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#21

You’re right. I took your advice and found a support group near me. My first meeting will be in two weeks.

As for people who have not had an intimate experience with MI, it is okay to be clueless. It is not okay to be mean. It’s all about how individual people treat each other. So the mentally ill, their caregivers, and the people whose lives have not been touched by MI all deserve the same respect and human dignity. Likewise, I expect the human biengs that get respect to give respect and human dignity back.


#22

I’m glad you found one, you will be a valuable member of the group.


#23

“I’m just so lonely!”.

Those were the words I clearly understood from the old gentleman who helped me carry my son’s belongings to a group home. They were the words of pain, words of strength, words that bonded me to a stranger and broke my heart in the space a few seconds.
Two days earlier, I had anxiously driven past the location of a group home, here in #####, to check the place out. It appeared to be a very clean and neat home in a west ##### location. Relief flooded over me as I inspected the home from a distance. This was to be the new temporary home for my son who copes with paranoid schizophrenia. My fears of the unknown were somewhat relieved when I saw a well kept home with a basketball goal on the side of the yard.
Little did I know, this place would also become a window into a world I didn’t know existed. My son would arrive at this group home the following day. I called the telephone number of the home and a kind voice answered. I explained who I was and gave the woman a brief description of my son. I asked for the house rules and learned I could bring some of his personal items over the following day.
I arrived at the home with a car full of things I thought would comfort my son as he recovered from the latest attack of his illness. As I drove up, an old gentleman approached my car. I was apprehensive at first. I didn’t know if he was dangerous. Who would be at this house with my son? Who would be caring for him while I was at work every day? Were the people here crazy? Were they dangerous? Was the staff going to mistreat my son? Were we in control of our lives anymore? With these thoughts rushing through my mind, I exited the car. The man approached. He mumbled something incoherent. I finally figured out he was offering to help me carry items inside. Hesitantly, I handed him a couple of items. As we walked inside, I very clearly understood him say…”I’m just so lonely!”
Time stopped, my heart broke.
Then I realized this old man was my biggest fear come to life. Would this be my son one day? Surely this man, just like my son, had been rocked, snuggled and loved beyond measure. Surely he had dreams of what he would be when he grew up and they never included being attacked by an illness that impairs the part of our body that we all rely on to protect us, guide us and allow us to provide for ourselves.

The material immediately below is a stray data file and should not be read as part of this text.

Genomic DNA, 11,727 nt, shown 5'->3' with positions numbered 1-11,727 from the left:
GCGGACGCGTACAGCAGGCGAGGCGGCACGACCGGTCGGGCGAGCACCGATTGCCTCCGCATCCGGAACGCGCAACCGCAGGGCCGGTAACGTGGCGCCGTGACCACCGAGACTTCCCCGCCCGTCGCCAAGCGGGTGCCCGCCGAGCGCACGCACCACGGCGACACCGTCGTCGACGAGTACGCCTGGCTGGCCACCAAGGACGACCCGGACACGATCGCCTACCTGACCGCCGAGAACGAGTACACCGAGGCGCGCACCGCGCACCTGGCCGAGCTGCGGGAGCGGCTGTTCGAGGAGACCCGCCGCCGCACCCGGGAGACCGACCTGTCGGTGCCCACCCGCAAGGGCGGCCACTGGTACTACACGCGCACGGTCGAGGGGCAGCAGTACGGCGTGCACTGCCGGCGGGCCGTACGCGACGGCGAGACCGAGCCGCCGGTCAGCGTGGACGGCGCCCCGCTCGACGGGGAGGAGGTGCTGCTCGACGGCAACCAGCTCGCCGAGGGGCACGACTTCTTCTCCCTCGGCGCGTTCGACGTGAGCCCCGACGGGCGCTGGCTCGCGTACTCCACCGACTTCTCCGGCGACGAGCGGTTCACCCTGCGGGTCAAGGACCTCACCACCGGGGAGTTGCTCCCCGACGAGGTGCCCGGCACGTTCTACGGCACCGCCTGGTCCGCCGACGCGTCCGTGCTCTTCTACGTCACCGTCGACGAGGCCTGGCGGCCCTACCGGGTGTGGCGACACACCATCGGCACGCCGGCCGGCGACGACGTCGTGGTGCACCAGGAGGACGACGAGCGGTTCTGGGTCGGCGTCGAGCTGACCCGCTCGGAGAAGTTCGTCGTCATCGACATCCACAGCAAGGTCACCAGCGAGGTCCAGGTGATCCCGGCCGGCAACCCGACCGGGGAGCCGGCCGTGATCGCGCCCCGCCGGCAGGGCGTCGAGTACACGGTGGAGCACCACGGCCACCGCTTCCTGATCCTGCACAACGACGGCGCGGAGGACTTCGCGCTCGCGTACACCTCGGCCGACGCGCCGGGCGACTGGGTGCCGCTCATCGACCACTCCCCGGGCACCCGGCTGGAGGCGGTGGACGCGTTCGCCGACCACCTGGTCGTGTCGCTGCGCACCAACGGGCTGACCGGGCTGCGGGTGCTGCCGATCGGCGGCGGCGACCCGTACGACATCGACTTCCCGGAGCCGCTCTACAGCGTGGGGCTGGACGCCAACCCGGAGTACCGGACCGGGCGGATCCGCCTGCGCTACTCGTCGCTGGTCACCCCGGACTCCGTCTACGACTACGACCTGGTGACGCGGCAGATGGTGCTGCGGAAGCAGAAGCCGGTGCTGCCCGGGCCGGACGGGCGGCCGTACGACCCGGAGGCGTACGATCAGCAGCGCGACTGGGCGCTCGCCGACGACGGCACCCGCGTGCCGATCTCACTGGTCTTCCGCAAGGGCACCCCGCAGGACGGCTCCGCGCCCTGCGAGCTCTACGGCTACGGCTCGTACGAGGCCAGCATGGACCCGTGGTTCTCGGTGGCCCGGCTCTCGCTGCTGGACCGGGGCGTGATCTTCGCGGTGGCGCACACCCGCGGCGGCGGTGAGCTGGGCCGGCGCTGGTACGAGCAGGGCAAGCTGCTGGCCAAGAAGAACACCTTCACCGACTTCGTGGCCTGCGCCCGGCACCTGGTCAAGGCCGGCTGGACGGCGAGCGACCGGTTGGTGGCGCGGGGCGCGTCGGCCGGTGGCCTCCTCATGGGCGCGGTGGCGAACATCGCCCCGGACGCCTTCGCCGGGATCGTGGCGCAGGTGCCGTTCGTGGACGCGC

The artifice of life was removed by that old gentleman in the driveway.

Since that day, I’ve met 8 other men who live in the home. I’ve learned my son is the exception to the rule. He has a family that wants him to stay with them as often as possible. He has family that accompany him to his doctor’s appointment, family that is intricately involved in his care plan. He has family to share the holidays with. He has someone to simply talk to or to give him a hug when he needs it. The other men in the home do not.
My first reaction to the old gentleman and the other residents of the home was pity. Now I feel like a fool! How could I pity strength and courage like I have never displayed or experienced? This place has shown me how very ignorant I am.
I’ve had a lifetime of easy breezy! It’s been easy for me to get up and go to work everyday. I’ve received those glorious pats on the back for the accomplishments of the day. I’ve pranced down the street feeling quite spiffy about my prospects and future. I’ve never felt the weight of depression seep through my bones. Never felt the lead weight of it, telling me to just go back to bed. I’ve never felt my heart beating out of my chest, anxiety ripping through me at the thought of facing the work day. I’ve never experienced a paralyzing fear, that if I didn’t try harder to understand the bizarre thoughts running through my head, all of mankind would perish! I’ve never had the courage or strength these men display every day when they manage to get out of bed, shower, eat and face the day. I don’t pity them anymore. I am humbled by their courage and ashamed of my own ignorance. They have chosen to fight rather than succumb to suicide or the use of drugs to escape their torment. They are warriors. They fight. They fight for their lives.
Because of these men, I will no longer ignore Mental Illness. I will no longer keep quiet about. I will no longer feel ashamed or wonder if I did something wrong. I will do everything I can to share what I learn with as many people as possible. My hope is to share what I learn with all of you. Then you can share it with as many people as possible and we can begin to change how mental illness is perceived. We can educate ourselves, make ourselves aware of early symptoms, look for methods of coping until we have cures. In the interim, I will make a difference in the lives of these men.
I went to the house last week and made ice cream sundaes with them. Such a simple thing to me, but an out of the box night for them!